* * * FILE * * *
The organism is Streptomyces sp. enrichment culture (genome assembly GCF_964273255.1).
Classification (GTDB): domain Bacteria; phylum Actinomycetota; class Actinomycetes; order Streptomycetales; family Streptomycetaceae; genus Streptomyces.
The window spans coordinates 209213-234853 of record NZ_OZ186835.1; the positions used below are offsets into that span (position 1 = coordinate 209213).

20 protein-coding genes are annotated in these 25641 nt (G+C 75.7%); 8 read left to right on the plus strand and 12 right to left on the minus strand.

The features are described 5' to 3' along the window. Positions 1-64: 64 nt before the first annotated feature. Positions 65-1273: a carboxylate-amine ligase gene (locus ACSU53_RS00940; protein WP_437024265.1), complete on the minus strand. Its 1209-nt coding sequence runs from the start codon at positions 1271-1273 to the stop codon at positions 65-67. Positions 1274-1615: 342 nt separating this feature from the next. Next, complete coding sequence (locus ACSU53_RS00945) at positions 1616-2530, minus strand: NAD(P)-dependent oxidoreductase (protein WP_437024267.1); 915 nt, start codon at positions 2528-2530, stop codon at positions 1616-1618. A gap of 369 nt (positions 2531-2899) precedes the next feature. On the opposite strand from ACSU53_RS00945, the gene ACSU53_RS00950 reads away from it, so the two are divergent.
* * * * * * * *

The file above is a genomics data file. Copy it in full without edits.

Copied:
The organism is Streptomyces sp. enrichment culture (genome assembly GCF_964273255.1).
Classification (GTDB): domain Bacteria; phylum Actinomycetota; class Actinomycetes; order Streptomycetales; family Streptomycetaceae; genus Streptomyces.
The window spans coordinates 209213-234853 of record NZ_OZ186835.1; the positions used below are offsets into that span (position 1 = coordinate 209213).

20 protein-coding genes are annotated in these 25641 nt (G+C 75.7%); 8 read left to right on the plus strand and 12 right to left on the minus strand.

The features are described 5' to 3' along the window. Positions 1-64: 64 nt before the first annotated feature. Positions 65-1273: a carboxylate-amine ligase gene (locus ACSU53_RS00940; protein WP_437024265.1), complete on the minus strand. Its 1209-nt coding sequence runs from the start codon at positions 1271-1273 to the stop codon at positions 65-67. Positions 1274-1615: 342 nt separating this feature from the next. Next, complete coding sequence (locus ACSU53_RS00945) at positions 1616-2530, minus strand: NAD(P)-dependent oxidoreductase (protein WP_437024267.1); 915 nt, start codon at positions 2528-2530, stop codon at positions 1616-1618. A gap of 369 nt (positions 2531-2899) precedes the next feature. On the opposite strand from ACSU53_RS00945, the gene ACSU53_RS00950 reads away from it, so the two are divergent.